As wildfires intensify in the West, researchers are investigating how incinerated trees may lead to more rapid snow melt, and ultimately disrupt water supplies.
Several studies show that the absence of trees that provide shade and carbon capture, which boost sunlight absorption, means that snow in a burnt forest disappears up to several weeks earlier than snow in a healthy forest.
Dust, ash, and soot have a similar impact on snow, as they lead to it absorbing more light, known as the “albedo effect.” But Californian authorities have become more and more concerned about carbon absorbing even more.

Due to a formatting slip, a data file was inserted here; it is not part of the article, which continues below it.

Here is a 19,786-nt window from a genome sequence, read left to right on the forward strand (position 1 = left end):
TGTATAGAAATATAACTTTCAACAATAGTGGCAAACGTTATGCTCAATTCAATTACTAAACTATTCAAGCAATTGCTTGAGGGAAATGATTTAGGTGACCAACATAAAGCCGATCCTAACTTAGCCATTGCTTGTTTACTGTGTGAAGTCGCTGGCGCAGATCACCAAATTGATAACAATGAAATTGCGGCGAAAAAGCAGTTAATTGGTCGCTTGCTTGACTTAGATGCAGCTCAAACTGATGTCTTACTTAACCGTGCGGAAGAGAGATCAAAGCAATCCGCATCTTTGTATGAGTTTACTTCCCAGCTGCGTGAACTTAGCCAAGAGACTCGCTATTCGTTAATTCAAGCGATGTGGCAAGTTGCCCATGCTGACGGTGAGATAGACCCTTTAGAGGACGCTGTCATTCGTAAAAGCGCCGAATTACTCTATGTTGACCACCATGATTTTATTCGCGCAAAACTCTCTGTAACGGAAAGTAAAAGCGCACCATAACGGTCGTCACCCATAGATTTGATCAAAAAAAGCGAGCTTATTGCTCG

Warming weather will be an indication of previous snowmelt and make places more susceptible to wildfires, said Noah Molotch, who investigates the water and snow cycles at the University of Colorado in Boulder.
So researchers want to learn how the double effect could disrupt our water supply, because climate change fuels the spread of forest fires throughout the West.